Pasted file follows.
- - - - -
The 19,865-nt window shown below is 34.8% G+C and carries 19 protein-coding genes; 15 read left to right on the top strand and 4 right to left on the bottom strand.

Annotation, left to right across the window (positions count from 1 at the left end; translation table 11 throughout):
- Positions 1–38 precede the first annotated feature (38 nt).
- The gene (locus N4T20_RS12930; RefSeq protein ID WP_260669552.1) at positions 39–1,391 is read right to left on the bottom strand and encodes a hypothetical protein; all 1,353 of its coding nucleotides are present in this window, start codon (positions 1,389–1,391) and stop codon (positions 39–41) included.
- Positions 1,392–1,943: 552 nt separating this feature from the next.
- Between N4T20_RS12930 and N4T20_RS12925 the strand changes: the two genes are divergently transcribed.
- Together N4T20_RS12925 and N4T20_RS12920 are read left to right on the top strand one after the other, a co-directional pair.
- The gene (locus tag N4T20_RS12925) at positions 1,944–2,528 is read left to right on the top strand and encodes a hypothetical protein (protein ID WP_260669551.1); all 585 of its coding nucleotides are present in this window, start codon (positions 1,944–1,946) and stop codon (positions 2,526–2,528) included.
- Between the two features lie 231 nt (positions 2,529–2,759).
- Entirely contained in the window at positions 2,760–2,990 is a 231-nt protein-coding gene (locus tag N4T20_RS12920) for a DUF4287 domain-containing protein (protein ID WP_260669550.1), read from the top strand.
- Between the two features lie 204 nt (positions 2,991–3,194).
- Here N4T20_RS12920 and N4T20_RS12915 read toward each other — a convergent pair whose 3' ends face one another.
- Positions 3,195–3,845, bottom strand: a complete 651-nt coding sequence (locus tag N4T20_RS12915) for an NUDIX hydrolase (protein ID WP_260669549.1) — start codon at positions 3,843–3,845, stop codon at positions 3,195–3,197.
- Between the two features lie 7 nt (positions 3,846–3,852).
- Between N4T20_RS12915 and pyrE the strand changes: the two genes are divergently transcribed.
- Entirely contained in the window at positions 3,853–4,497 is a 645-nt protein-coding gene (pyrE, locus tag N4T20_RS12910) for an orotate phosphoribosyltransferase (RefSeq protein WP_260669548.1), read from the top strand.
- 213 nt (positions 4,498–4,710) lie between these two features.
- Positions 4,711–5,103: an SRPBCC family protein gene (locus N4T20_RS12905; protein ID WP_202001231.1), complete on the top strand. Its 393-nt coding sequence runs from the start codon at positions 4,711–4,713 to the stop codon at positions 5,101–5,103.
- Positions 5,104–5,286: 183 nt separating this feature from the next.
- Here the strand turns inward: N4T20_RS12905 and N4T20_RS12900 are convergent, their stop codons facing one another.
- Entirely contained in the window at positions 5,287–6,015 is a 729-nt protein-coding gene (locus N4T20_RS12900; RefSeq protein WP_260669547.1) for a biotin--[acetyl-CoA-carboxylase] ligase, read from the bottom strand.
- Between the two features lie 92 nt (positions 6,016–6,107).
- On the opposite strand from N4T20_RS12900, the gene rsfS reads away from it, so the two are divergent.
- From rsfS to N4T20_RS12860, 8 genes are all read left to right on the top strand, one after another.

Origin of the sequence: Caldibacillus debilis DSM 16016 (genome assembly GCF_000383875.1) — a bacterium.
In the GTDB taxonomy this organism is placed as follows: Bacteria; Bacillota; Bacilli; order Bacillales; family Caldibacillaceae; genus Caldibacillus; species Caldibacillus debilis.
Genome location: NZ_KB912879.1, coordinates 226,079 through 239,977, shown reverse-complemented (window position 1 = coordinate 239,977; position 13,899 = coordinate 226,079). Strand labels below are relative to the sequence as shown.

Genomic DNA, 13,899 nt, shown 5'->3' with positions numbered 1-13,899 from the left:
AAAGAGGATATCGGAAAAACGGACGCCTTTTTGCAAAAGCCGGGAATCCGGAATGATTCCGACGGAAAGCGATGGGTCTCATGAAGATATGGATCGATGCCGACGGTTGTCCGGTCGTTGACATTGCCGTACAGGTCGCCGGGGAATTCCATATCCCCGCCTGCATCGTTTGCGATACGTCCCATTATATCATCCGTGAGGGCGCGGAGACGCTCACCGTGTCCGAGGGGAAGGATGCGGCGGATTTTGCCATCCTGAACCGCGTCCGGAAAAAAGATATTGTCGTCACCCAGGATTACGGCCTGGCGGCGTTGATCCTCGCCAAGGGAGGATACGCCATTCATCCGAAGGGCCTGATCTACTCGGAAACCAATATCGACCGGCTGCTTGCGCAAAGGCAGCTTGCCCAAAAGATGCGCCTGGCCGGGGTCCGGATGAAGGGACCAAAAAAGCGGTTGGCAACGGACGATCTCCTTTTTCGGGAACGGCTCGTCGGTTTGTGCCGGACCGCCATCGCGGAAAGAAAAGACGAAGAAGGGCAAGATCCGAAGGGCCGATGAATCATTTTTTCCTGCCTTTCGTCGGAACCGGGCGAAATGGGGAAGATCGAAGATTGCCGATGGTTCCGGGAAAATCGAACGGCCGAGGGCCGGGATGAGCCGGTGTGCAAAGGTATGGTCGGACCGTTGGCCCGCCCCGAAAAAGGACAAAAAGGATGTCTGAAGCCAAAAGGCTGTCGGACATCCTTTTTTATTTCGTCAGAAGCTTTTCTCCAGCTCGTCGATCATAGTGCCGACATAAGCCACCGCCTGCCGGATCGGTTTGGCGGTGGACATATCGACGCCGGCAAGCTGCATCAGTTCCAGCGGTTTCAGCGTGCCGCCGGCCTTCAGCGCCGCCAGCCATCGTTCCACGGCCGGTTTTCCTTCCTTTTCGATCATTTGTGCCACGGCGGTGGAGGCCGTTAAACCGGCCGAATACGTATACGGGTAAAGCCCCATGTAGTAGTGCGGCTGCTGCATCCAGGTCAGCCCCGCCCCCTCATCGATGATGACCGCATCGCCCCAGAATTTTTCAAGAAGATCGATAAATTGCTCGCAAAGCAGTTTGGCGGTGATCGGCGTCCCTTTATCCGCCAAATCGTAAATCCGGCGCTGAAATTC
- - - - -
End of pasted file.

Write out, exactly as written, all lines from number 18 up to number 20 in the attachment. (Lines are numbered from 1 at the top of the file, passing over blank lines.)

- Positions 4,711–5,103: an SRPBCC family protein gene (locus N4T20_RS12905; protein ID WP_202001231.1), complete on the top strand. Its 393-nt coding sequence runs from the start codon at positions 4,711–4,713 to the stop codon at positions 5,101–5,103.
- Positions 5,104–5,286: 183 nt separating this feature from the next.
- Here the strand turns inward: N4T20_RS12905 and N4T20_RS12900 are convergent, their stop codons facing one another.